The IUP Journal of International Relations
Utilizing Asylum for Channeling Economic Immigrants Around the Globe for Politico-Economic Purposes

Article Details
Pub. Date : Oct, 2020
Product Name : The IUP Journal of International Relations
Product Type : Article
Product Code : IJIR41020
Author Name : Georgios I Zekos
Availability : YES
Subject/Domain : Arts & Humanities
Download Format : PDF Format
No. of Pages : 21



Refugee is a legal term used to illustrate a person who fulfils the definition set out in the Geneva Convention of 1951 relating to the status of refugees. On the other hand, the definition of the notion of refugee should be based upon that minimal legitimate state rather than in an expansive way to cover any malfunction/failure in society being the basis for refuge. Therefore, this author considers that the award of asylum to people that in fact they are economic immigrants shrinks the asylum space because globalization improves economic conditions rather than increasing the factors of peoples' oppression/harassment. Have terrorists entered Europe, US, Canada, etc. hidden behind the award of asylum? How many thousands of economic immigrants have entered Europe pretending to be refugees? Refugee law is narrow legally to deal with the many forced migrants who do not fit the formal definition of "refugee." It seems that politico-economic rationales are behind the latest movement of thousands of people from their homelands towards the supposedly economic havens notwithstanding any persecution.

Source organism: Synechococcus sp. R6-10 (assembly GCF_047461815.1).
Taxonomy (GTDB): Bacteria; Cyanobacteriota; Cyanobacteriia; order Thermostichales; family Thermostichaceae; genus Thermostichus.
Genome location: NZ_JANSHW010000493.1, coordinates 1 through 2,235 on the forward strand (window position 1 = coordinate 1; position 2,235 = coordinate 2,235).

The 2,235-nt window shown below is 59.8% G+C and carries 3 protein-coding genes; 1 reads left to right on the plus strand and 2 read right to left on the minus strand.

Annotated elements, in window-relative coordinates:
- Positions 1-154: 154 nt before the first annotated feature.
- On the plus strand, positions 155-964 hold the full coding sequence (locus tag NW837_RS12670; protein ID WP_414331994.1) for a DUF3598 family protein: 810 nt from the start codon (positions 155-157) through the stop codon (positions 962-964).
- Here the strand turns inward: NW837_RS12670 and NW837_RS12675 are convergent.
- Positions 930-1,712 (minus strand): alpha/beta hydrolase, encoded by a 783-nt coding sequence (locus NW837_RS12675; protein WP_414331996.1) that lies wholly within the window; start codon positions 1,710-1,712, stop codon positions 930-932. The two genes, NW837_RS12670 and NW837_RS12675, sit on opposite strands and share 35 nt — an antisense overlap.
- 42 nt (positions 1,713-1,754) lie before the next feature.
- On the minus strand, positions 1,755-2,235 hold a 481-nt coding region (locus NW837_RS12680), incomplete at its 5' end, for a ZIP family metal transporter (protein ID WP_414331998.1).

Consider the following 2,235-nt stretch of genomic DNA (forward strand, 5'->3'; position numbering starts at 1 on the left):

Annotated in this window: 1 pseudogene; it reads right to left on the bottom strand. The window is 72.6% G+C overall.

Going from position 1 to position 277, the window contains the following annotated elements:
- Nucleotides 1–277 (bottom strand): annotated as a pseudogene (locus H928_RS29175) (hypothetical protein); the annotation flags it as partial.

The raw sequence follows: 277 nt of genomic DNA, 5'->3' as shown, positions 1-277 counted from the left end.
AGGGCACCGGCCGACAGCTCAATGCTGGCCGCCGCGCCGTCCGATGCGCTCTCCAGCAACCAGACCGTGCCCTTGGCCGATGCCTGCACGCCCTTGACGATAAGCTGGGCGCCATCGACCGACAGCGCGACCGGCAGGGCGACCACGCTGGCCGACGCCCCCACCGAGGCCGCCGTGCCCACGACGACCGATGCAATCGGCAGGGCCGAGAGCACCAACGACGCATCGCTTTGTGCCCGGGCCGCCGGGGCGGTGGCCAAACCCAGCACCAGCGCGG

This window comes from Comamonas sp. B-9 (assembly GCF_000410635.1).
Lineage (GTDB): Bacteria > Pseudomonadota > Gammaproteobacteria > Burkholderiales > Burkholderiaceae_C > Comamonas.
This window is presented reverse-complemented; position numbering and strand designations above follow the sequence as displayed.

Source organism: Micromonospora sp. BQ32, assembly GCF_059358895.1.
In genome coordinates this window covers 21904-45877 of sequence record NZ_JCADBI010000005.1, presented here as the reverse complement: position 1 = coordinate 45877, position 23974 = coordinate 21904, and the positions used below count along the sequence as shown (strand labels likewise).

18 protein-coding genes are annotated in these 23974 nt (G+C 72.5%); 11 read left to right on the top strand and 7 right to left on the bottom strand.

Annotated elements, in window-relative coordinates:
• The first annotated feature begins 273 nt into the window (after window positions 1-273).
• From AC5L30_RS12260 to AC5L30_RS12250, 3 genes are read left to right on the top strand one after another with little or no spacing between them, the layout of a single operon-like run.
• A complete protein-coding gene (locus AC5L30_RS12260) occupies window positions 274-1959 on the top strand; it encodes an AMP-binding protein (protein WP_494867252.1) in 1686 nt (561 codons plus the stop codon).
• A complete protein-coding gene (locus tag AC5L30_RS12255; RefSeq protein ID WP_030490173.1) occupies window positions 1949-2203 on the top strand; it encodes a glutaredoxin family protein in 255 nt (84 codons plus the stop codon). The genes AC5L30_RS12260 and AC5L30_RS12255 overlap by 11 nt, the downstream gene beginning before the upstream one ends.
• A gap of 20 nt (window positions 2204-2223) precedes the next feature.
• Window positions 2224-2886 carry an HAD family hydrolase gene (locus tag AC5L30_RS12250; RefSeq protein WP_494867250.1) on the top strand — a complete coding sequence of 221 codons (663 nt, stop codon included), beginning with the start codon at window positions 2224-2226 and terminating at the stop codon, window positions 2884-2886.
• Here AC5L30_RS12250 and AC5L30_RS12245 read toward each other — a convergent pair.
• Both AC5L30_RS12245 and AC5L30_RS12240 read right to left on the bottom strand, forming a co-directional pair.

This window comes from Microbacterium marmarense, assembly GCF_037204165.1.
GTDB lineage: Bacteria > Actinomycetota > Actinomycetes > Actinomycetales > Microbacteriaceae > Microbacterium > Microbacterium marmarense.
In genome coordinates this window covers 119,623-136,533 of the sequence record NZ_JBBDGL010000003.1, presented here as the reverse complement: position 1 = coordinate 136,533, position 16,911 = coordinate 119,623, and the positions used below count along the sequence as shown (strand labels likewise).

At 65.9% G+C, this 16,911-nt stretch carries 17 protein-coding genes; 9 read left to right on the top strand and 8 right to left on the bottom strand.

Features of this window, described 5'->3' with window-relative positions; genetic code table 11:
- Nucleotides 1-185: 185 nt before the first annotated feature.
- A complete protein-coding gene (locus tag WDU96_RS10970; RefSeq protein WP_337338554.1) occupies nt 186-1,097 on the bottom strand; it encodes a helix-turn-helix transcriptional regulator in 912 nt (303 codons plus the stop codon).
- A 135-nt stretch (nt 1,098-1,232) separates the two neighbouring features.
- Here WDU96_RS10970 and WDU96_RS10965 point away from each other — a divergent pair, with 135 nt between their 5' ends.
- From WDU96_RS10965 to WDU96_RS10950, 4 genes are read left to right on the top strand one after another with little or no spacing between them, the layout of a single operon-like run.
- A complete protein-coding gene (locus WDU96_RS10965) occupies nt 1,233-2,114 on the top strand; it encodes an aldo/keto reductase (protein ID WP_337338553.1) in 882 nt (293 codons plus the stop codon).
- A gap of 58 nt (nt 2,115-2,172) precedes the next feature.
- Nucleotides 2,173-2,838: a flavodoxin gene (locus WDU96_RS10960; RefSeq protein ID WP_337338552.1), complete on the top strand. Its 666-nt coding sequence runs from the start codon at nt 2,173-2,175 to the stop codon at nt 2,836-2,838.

The escalation of globalization is linked with stronger growth and is a precondition for improving the position of average citizens all over the globe, which is a motive sufficient to maintain it. Globalization is the phenomenon of improved integration of the world economy as evidenced by the growth of international trade and factor mobility which means that there is an economic growth in all countries around the globe and so there are less reasons for fleeing a country for political and other reasons except economic one. Moreover, globalization, predominantly in the forms of immigration and off shoring, boosts the successful supply of low-skilled workers available to domestic companies.1 Furthermore, globalization leads to the marginalization of Least Developed Countries (LDCs) due to the global integration of trade, and global migration,2 as well as flows of technology and finance around the world.


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